Saturday, April 18, 2015

Action movies

So, I had watched the Soviet "western", White Sun of the Desert, a while back. It was an action film set in the 1920s. Made in 1969. The bonus material on the DVD included interviews with the two writers who wrote the script. One of them noted that the movie was hugely popular with the Soviet public, but not with people in the film industry who noted that the action scenes were all done through montage rather than stunts and continuous action.

I was just reading an article on discussing how action movies had changed. One of the changes was that now movie violence is done this way, cut into short takes. They contrasted fight scenes from Jackie Chan movies and wondered why Matt Damon had to learn all that karate for that spy movie he did when it was all faked through the editing anyway.

Also kind of interesting was the reason all the movie stars now look like body builders. It turns out that they're just moderately muscular like they used to be, but now they lose all their body fat to make them more sinewy. Anybody can have visible stomach muscles. I had friends who were painfully thin in high school and they had visible stomach muscles. All you need is no body fat. You can do all the sit-ups you want and nobody's going to see your stomach muscles unless you're dangerously fat free.

Friday, April 3, 2015

Watched several movies

Watched several movies the last couple days.

John Waters' Cecil B Demented really wasn't very good. Maybe because it was a movie about making movies. This was Waters' Day for Night except Day for Night wasn't awful. It was all one note. Not very good. Sorry.

A Colt is My Passport. I didn't entirely understand the title since the guy had a Baretta not a Colt, and he had a valid passport in the first place. A very stylish Japanese gangster movie. Black and white. It's hard for me to care about gangsters. I say kill them all. Made in the late '60s. The music seemed to be influenced by spaghetti westerns. It had guitar and whistling. Like a minimalist rendition of a spaghetti western soundtrack.

Several movies by Mark Rappaport are on Fandor. They were interesting. He used a lot of green screen, (or rear screen projection, or front screen projection) his movies had very small casts and were entirely verbal with a lot of dialog and narration. You should watch them. See what you think.

Watched Rappaport's "Postcards"---a couple's relationship evolves as they exchange postcards while the guy is on an extended business trip, two more short films, "Mur 19", "Blue Streak", and feature films The Scenic Route, Mozart in Love, Chain Letter, Local Color, and Imposters which I enjoyed the most so far.

Still need to see Exterior Night.

Rappaport's documentary The Silver Screen: Color Me Lavender about gay undercurrents in Hollywood movies was great. Several more I have yet to see.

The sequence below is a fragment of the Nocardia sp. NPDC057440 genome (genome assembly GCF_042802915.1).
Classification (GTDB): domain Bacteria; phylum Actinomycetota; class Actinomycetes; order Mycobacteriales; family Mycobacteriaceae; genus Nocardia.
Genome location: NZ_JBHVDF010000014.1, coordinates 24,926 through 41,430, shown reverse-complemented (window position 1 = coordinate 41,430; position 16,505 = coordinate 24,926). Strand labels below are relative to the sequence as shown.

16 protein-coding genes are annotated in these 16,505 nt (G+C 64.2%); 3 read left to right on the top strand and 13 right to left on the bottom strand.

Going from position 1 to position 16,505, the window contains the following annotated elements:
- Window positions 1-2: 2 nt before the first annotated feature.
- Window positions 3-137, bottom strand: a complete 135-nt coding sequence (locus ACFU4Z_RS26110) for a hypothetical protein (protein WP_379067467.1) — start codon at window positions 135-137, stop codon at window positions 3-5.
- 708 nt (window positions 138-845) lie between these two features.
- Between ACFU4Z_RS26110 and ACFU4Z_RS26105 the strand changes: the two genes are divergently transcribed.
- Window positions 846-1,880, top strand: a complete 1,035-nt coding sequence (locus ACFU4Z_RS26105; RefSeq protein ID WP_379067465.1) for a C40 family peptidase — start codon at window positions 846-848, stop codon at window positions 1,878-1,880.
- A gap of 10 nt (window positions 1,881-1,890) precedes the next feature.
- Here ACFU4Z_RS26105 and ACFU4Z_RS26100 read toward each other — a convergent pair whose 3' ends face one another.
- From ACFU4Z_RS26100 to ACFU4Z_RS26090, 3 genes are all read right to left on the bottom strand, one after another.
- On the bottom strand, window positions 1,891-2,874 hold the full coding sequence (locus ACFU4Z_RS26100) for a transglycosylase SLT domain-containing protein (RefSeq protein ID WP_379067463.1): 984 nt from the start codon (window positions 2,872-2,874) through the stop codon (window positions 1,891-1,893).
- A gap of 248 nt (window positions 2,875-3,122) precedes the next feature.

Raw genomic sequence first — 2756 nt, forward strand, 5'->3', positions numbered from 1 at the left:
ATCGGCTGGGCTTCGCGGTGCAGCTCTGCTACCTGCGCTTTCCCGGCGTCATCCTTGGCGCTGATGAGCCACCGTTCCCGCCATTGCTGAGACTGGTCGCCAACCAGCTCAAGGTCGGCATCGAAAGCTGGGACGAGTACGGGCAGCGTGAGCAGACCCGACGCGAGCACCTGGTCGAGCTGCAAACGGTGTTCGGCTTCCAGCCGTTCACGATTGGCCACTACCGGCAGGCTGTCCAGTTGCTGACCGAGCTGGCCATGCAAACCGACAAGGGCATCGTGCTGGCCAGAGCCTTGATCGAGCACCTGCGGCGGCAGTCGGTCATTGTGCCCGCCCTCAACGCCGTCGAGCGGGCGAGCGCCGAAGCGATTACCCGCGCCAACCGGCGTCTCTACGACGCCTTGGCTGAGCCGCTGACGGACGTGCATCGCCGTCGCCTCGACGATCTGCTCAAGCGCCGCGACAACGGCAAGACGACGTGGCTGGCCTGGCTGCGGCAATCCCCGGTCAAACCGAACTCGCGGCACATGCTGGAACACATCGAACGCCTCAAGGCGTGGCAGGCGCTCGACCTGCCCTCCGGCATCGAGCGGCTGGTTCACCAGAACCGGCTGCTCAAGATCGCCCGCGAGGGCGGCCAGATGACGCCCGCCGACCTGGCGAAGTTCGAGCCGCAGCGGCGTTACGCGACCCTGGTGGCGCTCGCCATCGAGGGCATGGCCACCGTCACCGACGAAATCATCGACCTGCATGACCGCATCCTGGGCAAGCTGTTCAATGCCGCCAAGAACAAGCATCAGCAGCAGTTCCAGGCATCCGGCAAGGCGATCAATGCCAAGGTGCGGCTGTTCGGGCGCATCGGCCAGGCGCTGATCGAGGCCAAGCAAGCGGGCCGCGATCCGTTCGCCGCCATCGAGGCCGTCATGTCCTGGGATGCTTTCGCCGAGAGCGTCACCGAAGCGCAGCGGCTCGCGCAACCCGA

I remember seeing some of this on Siskel & Ebert years ago (back when it was Sneak Previews on PBS). They showed clips of Rappaport's "Mark Rappaport: The TV Spinoff".

I wonder what movies that nutjob Ray Carney is depriving us of.

Life Itself - documentary about the life of Roger Ebert

Several years ago, CNN reported for several days about a child who had been attacked by a shark in Florida. In a very unfortunate coincidence, Time-Life was marketing a set of jazz CDs. Their ads played on CNN over and over. And their ad started with Louis Armstrong singing "Mack the Knife" which begins "...the shark has pretty teeth, dear, and he shows then pearly white..."

I thought of this when they talked about Roger Ebert as editor of his university newspaper when Kennedy was assassinated. One article in he paper showed a picture of JFK when he visited the university years earlier. The paper was already in production but Ebert stopped the presses when he realized that an ad on the opposite page had a drawing of a Minuteman pointing his musket at the photo of Kennedy.

I don't pretend to be a critic but I'll mention a few things from the documentary----

Roger Ebert was a recovering alcoholic. He liked hanging around in bars in Chicago, but he finally realized he had to give it up. It surprised me because he appeared in Charles Bukowski's novel Hollywood about the making of the movie Barfly. Bukowski liked Ebert in part because he was drinking screwdrivers.

Gene Siskel was a swinger. At least at one point in his life. Hugh Hefner took a liking to him and he hung around the Playboy Mansion for a time and flew around on whatever Hefner called his private jet.

Ebert lived in a cheap little apartment and Siskel was always afraid he would quit the TV show. He was ecstatic when Ebert got married because it meant he would have expenses and couldn't walk away.

One time, Ebert was hanging around a bar with a prostitute.Back then, he was always hanging around with horrible women. He finally met his very lovely wife at an AA meeting.

He was great writer even in college. Was sort of overbearing and arrogant as editor of the school paper, but he was very good at it, so it wasn't so bad.

The Chicago Sun-Times where Ebert worked was the Working Class paper and had an African-American readership. The Chicago Tribune was white and bourgeois.

The documentary mentioned the terrible power Siskel and Ebert had. They didn't mention this in the movie, but I remember when Warren Beatty was asked about the death of Gene Siskel, and he said he didn't know movie critics ever died. Beatty had blamed Siskel and Ebert for the failure of Ishtar, and he had a point. Siskel and Ebert attacked the movie because the intentionally bad songs were bad.

Another critic described Siskel and Eberts show(s) as "consumer advice", not criticism, which is true. But the documentary also noted that they gave publicity to movies that wouldn't have been widely seen otherwise.

Ebert dismissed the idea that film criticism was dead. Thought the internet had brought about a renaissance in criticism.